Editor’s Note: See Jane Write now publishes articles and personal essays by writers who identify as women, non-binary folks, and our allies. Learn more here.
By Carmen Shea Brown
I remember the drive down the long, winding road to my place of employment, passing all the same restaurants, shopping centers and offices I had gone by almost every day for the past 10 years. After months of thinking, praying and analyzing the situation from all angles, I knew I was doing the right thing. Still, as I got closer to the parking lot, my heart felt like it was going to explode.
I was about to break the news to my manager, supervisors and co-workers that after a decade of being a faithful employee at a major retail chain, I was leaving to pursue my passion for writing full-time.
I see you. Finishing manuscripts on holidays and summers. Attending See Jane Write meetings on Tuesdays. I see you finishing your grading so that you can steal a moment to work on your screenplay. You are the teacher that incorporates writing into your lessons. Letting kids know that writing isn’t a bore; it’s a major source of creativity, joy and a skill set that can make you money in the future. You are the Teacher Writer…Heavy on the writer.
You’ve been told that those who can’t do, teach. But you know that’s not true; those who teach…do…and they do it well.
This isn’t the post I’d planned to write for today. This isn’t the post I wanted to write for today. To be honest, I wanted to pretend the Coronavirus crisis wasn’t happening— not because I’m a bury my head in the sand kind of girl but because I’m dealing with so much trauma and grief in my personal life right now for reasons that have nothing to do with COVID-19 that the idea of dealing with all that and worrying about a global health pandemic seemed more than I could bear.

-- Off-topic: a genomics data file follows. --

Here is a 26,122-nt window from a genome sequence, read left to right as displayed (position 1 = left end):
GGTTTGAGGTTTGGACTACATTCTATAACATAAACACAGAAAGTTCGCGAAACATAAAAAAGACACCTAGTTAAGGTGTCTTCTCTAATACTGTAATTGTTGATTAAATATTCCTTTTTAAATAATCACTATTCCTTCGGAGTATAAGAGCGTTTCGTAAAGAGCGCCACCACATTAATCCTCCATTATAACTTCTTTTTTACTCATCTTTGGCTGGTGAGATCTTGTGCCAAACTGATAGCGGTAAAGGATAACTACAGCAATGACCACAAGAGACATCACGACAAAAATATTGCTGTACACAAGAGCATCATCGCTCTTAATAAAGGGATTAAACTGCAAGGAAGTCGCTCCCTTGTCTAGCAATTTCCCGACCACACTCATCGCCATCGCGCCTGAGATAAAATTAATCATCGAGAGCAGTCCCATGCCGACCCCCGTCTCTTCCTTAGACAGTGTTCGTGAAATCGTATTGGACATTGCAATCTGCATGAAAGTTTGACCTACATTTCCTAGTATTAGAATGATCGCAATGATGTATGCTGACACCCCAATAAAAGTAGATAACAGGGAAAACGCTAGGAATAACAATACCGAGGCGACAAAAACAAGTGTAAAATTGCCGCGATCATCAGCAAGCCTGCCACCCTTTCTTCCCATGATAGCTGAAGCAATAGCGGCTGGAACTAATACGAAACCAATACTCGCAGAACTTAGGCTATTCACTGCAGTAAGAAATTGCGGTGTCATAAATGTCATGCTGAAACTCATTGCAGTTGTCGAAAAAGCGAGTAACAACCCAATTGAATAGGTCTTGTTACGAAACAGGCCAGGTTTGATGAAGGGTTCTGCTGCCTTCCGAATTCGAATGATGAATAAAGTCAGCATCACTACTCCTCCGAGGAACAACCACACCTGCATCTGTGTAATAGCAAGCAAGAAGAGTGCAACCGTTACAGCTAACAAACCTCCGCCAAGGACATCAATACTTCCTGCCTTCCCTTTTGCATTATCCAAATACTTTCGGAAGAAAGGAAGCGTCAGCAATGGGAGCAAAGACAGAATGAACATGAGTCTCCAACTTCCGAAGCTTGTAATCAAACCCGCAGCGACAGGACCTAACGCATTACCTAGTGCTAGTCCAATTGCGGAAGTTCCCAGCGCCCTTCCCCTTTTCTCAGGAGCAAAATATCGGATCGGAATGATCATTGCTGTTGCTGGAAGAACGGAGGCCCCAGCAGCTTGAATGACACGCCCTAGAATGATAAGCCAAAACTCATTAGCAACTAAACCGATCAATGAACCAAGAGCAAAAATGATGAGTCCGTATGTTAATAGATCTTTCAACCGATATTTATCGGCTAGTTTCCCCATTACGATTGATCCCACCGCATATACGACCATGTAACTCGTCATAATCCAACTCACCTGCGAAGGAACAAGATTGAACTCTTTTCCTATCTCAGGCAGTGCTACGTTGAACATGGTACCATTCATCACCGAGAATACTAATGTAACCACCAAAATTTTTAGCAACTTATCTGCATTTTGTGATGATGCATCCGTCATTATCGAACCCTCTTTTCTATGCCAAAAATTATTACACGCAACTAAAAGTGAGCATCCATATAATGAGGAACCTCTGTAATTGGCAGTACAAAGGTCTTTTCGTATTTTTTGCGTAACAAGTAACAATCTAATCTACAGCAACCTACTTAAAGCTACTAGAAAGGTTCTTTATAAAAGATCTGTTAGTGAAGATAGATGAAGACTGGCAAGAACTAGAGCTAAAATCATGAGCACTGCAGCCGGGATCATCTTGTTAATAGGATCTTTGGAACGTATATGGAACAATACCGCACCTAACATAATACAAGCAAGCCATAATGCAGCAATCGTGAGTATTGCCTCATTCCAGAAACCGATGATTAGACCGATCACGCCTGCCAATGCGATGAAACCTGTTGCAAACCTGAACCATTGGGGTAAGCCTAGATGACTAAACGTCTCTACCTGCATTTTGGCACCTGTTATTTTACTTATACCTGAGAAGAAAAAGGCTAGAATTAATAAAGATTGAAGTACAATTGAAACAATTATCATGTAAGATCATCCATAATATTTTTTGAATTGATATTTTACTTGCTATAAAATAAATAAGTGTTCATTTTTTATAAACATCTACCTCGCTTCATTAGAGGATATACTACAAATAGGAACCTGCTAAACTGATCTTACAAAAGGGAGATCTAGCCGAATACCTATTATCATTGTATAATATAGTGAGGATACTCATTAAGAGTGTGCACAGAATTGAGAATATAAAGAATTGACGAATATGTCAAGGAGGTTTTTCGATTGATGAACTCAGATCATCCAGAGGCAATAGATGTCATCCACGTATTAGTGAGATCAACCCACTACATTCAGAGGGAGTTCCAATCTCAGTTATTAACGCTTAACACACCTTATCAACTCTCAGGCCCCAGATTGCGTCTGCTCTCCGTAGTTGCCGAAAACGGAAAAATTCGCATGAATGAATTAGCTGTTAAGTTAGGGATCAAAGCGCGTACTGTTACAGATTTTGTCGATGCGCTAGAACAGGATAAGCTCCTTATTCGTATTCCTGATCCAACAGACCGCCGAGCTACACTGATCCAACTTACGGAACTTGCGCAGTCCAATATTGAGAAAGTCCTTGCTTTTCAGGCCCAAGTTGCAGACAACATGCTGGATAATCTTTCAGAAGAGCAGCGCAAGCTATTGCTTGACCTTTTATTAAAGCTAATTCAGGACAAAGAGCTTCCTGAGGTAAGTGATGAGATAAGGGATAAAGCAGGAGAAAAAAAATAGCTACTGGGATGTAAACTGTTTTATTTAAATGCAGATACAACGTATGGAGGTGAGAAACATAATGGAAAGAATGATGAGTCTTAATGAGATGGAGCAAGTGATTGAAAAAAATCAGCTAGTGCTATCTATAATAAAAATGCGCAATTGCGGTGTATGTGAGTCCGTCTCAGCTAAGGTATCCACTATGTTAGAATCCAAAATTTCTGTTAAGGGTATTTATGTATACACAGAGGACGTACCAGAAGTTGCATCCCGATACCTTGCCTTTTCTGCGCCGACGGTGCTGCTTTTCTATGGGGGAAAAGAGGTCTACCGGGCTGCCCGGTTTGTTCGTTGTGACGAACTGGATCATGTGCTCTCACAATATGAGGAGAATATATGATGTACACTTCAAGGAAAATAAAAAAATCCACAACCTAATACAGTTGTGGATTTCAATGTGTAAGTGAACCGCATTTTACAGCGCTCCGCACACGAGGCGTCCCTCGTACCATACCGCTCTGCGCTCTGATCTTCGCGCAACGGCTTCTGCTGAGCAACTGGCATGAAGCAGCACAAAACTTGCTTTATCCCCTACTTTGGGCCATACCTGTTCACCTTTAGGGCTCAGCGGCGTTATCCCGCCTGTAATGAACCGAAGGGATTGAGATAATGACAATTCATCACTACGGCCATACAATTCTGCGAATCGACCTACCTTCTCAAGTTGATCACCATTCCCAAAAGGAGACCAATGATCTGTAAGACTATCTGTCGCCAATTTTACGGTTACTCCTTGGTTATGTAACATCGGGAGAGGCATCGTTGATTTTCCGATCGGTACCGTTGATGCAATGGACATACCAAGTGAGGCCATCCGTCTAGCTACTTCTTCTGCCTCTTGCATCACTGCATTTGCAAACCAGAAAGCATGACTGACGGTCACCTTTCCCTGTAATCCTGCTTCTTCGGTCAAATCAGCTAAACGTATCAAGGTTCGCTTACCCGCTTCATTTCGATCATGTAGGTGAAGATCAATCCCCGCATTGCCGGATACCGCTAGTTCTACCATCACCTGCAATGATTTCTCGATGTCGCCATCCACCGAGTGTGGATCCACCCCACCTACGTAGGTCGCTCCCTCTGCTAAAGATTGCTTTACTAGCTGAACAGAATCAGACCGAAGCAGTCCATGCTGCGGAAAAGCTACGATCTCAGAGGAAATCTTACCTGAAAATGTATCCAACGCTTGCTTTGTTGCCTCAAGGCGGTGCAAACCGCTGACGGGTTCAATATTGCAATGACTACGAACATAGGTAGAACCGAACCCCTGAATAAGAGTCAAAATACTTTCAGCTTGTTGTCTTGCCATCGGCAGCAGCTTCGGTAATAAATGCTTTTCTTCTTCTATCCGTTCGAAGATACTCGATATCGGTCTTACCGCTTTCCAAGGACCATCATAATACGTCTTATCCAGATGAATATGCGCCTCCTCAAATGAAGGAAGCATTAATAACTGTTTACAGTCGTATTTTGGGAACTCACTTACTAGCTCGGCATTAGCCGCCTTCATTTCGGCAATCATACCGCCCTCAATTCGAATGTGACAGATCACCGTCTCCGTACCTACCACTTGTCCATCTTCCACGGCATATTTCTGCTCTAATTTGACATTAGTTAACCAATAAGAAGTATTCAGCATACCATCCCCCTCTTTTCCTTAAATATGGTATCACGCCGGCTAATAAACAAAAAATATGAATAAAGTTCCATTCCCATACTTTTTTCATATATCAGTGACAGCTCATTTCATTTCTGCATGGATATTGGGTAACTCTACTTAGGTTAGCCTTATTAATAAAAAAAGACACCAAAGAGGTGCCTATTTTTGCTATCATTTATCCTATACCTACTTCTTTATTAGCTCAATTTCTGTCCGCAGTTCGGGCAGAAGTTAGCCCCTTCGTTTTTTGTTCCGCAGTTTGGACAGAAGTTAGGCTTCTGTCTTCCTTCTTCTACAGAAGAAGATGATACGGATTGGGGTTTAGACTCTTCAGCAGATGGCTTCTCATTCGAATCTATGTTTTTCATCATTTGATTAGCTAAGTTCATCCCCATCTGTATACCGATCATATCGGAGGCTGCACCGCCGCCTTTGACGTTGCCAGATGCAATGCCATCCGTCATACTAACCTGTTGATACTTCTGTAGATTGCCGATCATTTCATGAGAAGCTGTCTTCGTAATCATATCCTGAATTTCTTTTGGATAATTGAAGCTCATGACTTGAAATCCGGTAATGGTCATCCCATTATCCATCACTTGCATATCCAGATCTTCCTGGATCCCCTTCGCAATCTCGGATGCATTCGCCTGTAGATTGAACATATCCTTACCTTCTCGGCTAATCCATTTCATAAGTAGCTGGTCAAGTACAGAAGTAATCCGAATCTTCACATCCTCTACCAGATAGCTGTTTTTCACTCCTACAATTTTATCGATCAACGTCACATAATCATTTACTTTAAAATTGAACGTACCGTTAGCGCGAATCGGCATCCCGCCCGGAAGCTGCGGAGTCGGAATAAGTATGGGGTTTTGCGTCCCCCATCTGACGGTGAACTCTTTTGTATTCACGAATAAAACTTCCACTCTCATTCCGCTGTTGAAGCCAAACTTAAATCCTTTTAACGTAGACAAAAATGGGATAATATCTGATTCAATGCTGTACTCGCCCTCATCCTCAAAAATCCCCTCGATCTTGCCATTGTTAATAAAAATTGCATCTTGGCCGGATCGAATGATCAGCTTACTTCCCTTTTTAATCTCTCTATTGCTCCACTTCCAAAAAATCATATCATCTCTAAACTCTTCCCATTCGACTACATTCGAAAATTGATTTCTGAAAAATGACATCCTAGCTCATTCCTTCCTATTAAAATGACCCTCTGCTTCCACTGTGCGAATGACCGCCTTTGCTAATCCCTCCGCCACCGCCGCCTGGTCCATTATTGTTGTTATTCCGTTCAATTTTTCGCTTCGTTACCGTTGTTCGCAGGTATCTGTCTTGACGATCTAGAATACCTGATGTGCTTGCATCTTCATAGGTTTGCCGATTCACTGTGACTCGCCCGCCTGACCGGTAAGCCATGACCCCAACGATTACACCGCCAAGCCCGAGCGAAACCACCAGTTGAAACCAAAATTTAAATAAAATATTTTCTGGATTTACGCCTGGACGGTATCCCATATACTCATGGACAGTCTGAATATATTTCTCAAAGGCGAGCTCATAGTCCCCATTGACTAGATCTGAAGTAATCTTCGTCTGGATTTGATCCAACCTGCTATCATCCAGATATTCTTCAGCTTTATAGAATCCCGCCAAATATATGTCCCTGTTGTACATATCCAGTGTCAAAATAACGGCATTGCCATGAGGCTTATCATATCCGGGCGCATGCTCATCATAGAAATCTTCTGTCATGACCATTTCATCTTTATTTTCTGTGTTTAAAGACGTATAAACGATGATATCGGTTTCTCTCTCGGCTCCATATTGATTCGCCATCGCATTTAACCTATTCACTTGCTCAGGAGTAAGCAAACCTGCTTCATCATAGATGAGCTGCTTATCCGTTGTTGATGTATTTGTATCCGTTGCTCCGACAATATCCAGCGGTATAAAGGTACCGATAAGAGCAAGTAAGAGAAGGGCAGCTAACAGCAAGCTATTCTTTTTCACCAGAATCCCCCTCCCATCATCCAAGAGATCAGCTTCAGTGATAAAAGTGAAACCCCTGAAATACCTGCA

But as the founder of See Jane Write it is my responsibility to show up. I’m not a doctor. I’m not an official from the CDC. I can’t answer your questions about the intricacies of Coronavirus. Like you, I’m just out here washing my hands, practicing social distancing as much as possible, and trying not to touch my face. (No, I’m not hoarding toilet paper.) But I can tell you how I think we as writers can try to make the best of a horrible situation.
Here are 7 things writers can do during the Coronavirus crisis.
According to Instagram, the life of a freelance writer and
full-time entrepreneur is an endless beach vacation.
But in reality, I could easily work seven days a week and
pull 12-hour or even 16-hour shifts if I didn’t force myself to take breaks,
take days off, and make time for exercise and fun with friends and family.
But the beauty of being a full-time freelancer and entrepreneur, the thing I love most about it, is that I have the freedom to design my day. If I want to take a day off on a Tuesday — I can. If I want to end my workday at noon, I will — as long as I’m on track to meeting all of my deadlines.
Here’s an honest look at a day in the life of a freelance writer.